It is the grave of Diana Whitney, a member of a wagon train headed west, who died of cholera
The stone marker is simple: “In memory of Diana, Daughter of Lemuel & Sarah Whitney, who died
I stop by to visit now and then, when I remember, when I can find the time, when I’m not in too much of a hurry to get where I’m going. I stop to commune with Diana, and to wonder about her. She and her party traveled these same paths as the truckers and travelers, the carpoolers and commuters, but at such a different pace. With the wagons laden with equipment essential for a new life and precious few personal possessions, Diana and her companions probably spent a good part of the trip walking to save the beasts. I imagine she thought about their destination while she walked, making plans for her future in this strange new world. What were her dreams, her aspirations? Did she have a sweetheart? How did she feel about this journey that took her from her home to a lonely grave so far away?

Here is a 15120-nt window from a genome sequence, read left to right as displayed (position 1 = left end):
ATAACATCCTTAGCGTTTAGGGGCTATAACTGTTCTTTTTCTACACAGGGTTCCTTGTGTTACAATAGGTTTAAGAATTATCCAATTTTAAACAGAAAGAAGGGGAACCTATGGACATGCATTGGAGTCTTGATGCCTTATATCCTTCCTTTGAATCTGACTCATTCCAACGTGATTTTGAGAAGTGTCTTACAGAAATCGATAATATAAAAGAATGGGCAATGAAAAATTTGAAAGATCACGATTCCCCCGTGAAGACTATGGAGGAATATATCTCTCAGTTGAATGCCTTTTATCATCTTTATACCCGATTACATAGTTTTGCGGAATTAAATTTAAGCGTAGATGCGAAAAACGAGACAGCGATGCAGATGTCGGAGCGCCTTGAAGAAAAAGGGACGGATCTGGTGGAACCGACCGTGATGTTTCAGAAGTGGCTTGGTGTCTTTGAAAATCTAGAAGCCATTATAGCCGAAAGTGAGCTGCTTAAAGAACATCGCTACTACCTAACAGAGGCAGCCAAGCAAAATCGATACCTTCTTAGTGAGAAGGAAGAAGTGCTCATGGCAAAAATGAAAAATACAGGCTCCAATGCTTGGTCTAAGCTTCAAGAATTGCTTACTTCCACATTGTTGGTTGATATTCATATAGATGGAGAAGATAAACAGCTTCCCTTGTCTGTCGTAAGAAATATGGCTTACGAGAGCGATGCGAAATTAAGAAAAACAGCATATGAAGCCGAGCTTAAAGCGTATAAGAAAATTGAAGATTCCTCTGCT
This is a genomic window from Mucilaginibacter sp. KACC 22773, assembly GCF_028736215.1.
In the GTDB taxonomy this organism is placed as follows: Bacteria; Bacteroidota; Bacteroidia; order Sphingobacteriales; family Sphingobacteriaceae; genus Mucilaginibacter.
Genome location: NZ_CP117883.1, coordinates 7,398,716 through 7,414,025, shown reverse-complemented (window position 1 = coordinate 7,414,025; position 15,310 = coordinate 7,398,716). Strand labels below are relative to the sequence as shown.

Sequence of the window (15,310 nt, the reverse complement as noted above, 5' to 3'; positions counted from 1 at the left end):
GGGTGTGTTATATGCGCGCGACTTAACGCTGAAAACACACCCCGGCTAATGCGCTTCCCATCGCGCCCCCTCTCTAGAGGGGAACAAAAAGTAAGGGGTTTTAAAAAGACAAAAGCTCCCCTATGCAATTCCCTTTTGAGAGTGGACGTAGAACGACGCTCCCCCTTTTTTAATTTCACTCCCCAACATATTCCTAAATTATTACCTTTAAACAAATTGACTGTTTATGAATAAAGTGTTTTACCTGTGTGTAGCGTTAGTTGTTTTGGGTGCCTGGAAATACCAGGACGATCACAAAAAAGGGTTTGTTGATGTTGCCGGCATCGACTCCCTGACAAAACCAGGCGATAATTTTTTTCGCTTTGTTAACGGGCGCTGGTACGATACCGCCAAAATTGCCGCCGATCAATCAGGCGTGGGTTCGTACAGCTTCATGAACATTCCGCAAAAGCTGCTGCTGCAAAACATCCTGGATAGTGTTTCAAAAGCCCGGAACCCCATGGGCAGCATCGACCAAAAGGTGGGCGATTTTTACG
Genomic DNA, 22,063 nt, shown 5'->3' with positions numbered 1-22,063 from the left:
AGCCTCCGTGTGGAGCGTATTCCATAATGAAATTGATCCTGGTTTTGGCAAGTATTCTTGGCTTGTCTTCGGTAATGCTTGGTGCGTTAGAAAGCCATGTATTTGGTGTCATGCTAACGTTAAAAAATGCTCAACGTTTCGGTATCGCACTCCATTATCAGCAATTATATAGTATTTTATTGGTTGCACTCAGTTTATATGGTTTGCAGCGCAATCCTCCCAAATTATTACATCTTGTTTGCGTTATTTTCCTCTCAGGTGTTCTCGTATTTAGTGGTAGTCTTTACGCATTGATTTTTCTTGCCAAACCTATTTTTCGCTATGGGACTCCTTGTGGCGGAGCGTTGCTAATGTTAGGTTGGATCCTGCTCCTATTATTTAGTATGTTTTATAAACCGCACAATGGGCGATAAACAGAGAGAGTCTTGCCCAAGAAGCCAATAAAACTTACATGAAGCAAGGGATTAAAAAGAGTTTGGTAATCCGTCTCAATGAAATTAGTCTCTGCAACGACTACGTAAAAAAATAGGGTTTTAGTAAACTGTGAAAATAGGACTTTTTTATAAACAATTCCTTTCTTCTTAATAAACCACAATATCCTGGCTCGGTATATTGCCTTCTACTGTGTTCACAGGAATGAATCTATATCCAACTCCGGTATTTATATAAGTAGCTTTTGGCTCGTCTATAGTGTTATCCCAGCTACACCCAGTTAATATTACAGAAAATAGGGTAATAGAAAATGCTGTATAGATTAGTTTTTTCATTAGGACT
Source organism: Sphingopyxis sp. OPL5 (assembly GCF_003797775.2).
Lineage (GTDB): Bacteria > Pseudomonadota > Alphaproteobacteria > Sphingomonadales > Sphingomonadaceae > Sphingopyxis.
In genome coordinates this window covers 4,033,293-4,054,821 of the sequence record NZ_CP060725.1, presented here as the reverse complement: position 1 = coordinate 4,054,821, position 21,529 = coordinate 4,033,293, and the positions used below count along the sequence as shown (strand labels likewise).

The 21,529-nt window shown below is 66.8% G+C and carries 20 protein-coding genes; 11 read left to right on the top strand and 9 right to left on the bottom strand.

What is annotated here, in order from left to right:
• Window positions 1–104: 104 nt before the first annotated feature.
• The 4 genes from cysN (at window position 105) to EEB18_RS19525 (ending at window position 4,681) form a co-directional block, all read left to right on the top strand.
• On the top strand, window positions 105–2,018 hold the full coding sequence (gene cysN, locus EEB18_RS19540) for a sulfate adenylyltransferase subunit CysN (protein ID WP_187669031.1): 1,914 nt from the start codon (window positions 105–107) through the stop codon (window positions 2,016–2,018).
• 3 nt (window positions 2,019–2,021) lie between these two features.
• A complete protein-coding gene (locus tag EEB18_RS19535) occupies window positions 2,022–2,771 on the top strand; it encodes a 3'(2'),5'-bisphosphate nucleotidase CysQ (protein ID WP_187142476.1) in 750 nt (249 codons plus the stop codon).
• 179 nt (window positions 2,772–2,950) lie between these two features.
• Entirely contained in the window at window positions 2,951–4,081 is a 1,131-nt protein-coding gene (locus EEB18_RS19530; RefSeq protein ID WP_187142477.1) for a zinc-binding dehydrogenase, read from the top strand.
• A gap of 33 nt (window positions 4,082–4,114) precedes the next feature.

Others must think about her, too. People bring her flowers and talismans; hearts, angels, smooth pebbles, stuffed animals and toys. People remember her, nearly two centuries after her death. Her grave site is neat and well cared for. Litter is not allowed to accumulate around her. Flowers are replaced as they fade, gifts are left, and the little spot is never defaced.
I find it fascinating that these personal tributes keep appearing . Why do we care so much about someone so long gone? What draws us to Diana and her tale?
Perhaps the answer is on the historical marker, which reads in part:“Diana Whitney, sleeping where the morning sun paints with strange scarlets and magic golds the surface of the river was 16 years old on that summer’s day long ago. In a later summer, this tablet was placed … to remind those who pause to read of a humble sacrifice woven into our country’s greatness.”
Sleep well, Diana.